Continuing on with the latter half of our Vancouver eating adventures, we head over to Shuraku Sake Bar & Bistro for a quick and easy lunch. Shuraku wasn’t originally on the list of must-go restaurants – in fact, it’s a brand new find for us – but we were in a bit of a strange predicament. Being Easter long weekend, some of the places on our list were closed for the weekend. Having no back up plan (and really, we didn’t know too many other restaurants since we hadn’t visited Vancouver enough times), I checked the visitor guides provided by the hotel and quickly browsed the internet for alternative options. Shuraku happened to be recommended in a couple of guides and it had some good reviews online, plus it was only about a 10-minute walk from our hotel.
The space itself is modern and contemporary, with dark woods and clean lines. It’s like super hip lounge meets casual dining space. We were seated a table with a view into the kitchen area.
We decided to keep it simple and fairly light, having learned our lesson early on in the eating game (yeah, we’re kinda losing our touch, what can I say).
Mark got a tempura udon – you usually can’t go wrong with that. The broth tasted nice and clean, and the noodles were perfectly done. I resisted trying any of the tempura, but it looked quite delicious.
As for me, I was on a ramen kick, but also had a hankering for some vegetables (if you know me well, this would genuinely shock you), so I opted for the Vegetable Ramen. I loved how it came in this rectangular, trough-like bowl, adorned with a mound a nicely sauteed vegetables and corn. Unlike the rich, creamy broth of the ramen we’d had the night before, it was a lighter, vegetable-based broth. The best part was that the noodles were perfectly al dente (aka toothsome), just the way I like noodles. This is the ramen I’m more used to – with the clearer broth – and it was a nice portion size. Mmmm, can’t beat a good bowl of noodles and soup.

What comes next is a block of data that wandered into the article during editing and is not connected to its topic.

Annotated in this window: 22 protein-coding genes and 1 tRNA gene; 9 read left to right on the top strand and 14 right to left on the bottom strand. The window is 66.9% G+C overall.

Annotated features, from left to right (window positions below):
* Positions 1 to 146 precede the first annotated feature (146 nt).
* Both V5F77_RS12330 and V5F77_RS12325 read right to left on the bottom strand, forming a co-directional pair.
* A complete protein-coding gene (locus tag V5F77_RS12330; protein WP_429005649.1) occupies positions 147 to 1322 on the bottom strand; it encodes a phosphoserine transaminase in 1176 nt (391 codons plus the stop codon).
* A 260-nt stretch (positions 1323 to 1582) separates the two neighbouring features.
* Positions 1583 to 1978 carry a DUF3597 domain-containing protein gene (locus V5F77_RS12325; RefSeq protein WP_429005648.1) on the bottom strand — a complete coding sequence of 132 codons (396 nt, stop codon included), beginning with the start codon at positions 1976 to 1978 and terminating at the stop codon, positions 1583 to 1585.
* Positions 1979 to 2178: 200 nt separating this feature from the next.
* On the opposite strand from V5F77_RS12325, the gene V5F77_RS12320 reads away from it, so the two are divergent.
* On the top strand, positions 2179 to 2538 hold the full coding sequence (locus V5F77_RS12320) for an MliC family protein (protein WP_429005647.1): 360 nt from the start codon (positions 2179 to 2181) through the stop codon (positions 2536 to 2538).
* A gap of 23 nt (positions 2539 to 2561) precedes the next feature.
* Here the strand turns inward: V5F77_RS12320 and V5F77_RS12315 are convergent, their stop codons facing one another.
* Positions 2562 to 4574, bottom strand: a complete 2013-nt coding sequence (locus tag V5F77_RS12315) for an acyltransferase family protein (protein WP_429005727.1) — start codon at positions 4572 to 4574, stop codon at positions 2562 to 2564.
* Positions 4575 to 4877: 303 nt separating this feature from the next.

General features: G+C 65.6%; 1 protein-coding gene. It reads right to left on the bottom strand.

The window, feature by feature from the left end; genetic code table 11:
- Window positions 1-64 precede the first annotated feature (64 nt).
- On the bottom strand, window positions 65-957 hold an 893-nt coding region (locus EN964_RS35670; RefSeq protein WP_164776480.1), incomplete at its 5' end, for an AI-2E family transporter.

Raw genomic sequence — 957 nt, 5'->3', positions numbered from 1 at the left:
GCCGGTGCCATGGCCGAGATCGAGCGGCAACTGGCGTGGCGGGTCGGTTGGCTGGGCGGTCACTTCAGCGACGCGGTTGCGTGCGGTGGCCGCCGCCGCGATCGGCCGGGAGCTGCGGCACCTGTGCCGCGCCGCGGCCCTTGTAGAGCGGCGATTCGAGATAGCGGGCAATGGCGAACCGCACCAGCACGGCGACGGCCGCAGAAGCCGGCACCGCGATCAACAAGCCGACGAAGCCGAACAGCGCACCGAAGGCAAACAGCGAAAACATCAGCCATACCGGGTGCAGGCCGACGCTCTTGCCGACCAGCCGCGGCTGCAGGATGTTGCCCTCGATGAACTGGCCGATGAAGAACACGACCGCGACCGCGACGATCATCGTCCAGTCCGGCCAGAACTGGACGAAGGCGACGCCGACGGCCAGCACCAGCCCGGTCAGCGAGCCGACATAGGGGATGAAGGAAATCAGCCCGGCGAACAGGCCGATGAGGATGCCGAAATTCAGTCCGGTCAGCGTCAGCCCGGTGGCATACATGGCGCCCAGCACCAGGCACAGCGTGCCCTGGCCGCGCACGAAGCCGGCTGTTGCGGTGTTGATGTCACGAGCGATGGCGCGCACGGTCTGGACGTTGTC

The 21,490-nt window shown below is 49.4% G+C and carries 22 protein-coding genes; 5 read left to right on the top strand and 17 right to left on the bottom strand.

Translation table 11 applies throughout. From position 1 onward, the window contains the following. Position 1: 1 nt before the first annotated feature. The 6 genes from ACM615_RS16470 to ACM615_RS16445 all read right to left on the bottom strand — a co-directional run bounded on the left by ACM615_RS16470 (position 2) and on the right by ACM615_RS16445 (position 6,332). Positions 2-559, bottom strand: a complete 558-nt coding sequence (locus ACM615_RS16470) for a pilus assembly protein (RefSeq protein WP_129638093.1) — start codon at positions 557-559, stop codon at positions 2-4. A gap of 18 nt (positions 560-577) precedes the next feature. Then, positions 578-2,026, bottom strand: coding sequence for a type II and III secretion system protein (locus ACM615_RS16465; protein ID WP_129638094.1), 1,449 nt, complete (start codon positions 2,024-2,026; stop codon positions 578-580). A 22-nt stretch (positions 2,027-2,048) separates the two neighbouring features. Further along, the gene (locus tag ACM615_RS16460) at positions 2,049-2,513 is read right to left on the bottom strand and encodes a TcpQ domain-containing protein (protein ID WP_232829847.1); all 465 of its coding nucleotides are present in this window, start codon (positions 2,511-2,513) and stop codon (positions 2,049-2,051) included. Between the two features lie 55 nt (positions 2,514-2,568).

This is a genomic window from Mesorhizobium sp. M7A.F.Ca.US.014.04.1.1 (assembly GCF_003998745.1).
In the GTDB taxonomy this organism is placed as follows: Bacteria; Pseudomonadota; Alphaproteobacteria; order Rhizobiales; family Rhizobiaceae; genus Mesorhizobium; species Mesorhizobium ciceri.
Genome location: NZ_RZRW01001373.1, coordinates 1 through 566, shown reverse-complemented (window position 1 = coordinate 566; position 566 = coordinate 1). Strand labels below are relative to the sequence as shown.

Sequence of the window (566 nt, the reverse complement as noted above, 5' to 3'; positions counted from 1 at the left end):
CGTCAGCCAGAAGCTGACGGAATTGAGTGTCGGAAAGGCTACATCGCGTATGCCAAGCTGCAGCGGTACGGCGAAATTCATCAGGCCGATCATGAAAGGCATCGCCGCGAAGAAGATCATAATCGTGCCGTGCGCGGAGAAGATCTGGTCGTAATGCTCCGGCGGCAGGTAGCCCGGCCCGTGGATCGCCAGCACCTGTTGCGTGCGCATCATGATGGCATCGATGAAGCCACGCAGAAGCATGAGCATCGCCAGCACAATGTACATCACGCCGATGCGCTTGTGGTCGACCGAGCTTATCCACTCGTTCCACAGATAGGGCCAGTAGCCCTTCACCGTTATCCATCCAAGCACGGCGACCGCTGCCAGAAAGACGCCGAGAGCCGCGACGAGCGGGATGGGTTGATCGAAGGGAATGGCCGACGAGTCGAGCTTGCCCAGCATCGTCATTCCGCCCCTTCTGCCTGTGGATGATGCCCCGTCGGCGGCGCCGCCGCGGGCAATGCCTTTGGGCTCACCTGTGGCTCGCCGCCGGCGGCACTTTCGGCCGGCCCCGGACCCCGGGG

We also got some nigiri to share, nothing too crazy. We stuck with the usual – wild salmon, tuna belly, and prawn. It wasn’t as good as Sushi Bar Ajisai, but it wasn’t bad either. The pieces were actually quite gigantic. I’m not sure this is such a good thing. Yes, it’s great value, but at the same time, I feel like the more expertly sliced, smaller pieces of sashimi make it more enjoyable, since it’s a smaller bite and more easily enjoyed in one go. That’s just my personal opinion.
Shuraku was an enjoyable experience, but nothing jumps out as being especially memorable. I do like the more modern, hip concept and the food seems to be solid. I think for Japanese fare other than sushi, this is a good place to go. Their menu is quite extensive and there’s a lot of different items to choose from. Shuraku gets a thumbs up from me.
Shuraku Sake Bar & Bistro
833 Granville Street
Vancouver, BC V6B 2C9
Phone: (604) 687-6622